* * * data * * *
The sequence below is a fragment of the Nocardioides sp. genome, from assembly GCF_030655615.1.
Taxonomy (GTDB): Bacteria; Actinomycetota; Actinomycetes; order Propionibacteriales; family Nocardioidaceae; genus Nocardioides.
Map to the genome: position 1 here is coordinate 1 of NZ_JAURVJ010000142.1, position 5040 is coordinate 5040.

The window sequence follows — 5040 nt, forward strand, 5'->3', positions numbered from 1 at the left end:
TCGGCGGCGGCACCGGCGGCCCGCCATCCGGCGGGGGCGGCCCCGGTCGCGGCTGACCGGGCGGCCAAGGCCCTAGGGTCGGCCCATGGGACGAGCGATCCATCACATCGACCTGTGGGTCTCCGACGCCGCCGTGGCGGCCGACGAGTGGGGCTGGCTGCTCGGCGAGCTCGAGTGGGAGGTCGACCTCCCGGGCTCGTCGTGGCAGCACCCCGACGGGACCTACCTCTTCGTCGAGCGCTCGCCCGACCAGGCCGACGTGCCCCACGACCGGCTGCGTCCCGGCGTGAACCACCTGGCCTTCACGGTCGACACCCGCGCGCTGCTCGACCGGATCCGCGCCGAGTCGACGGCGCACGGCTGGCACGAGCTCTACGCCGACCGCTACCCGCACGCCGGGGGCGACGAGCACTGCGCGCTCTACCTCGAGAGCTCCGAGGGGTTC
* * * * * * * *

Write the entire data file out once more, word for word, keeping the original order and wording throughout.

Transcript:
The sequence below is a fragment of the Nocardioides sp. genome, from assembly GCF_030655615.1.
Taxonomy (GTDB): Bacteria; Actinomycetota; Actinomycetes; order Propionibacteriales; family Nocardioidaceae; genus Nocardioides.
Map to the genome: position 1 here is coordinate 1 of NZ_JAURVJ010000142.1, position 5040 is coordinate 5040.

The window sequence follows — 5040 nt, forward strand, 5'->3', positions numbered from 1 at the left end:
TCGGCGGCGGCACCGGCGGCCCGCCATCCGGCGGGGGCGGCCCCGGTCGCGGCTGACCGGGCGGCCAAGGCCCTAGGGTCGGCCCATGGGACGAGCGATCCATCACATCGACCTGTGGGTCTCCGACGCCGCCGTGGCGGCCGACGAGTGGGGCTGGCTGCTCGGCGAGCTCGAGTGGGAGGTCGACCTCCCGGGCTCGTCGTGGCAGCACCCCGACGGGACCTACCTCTTCGTCGAGCGCTCGCCCGACCAGGCCGACGTGCCCCACGACCGGCTGCGTCCCGGCGTGAACCACCTGGCCTTCACGGTCGACACCCGCGCGCTGCTCGACCGGATCCGCGCCGAGTCGACGGCGCACGGCTGGCACGAGCTCTACGCCGACCGCTACCCGCACGCCGGGGGCGACGAGCACTGCGCGCTCTACCTCGAGAGCTCCGAGGGGTTC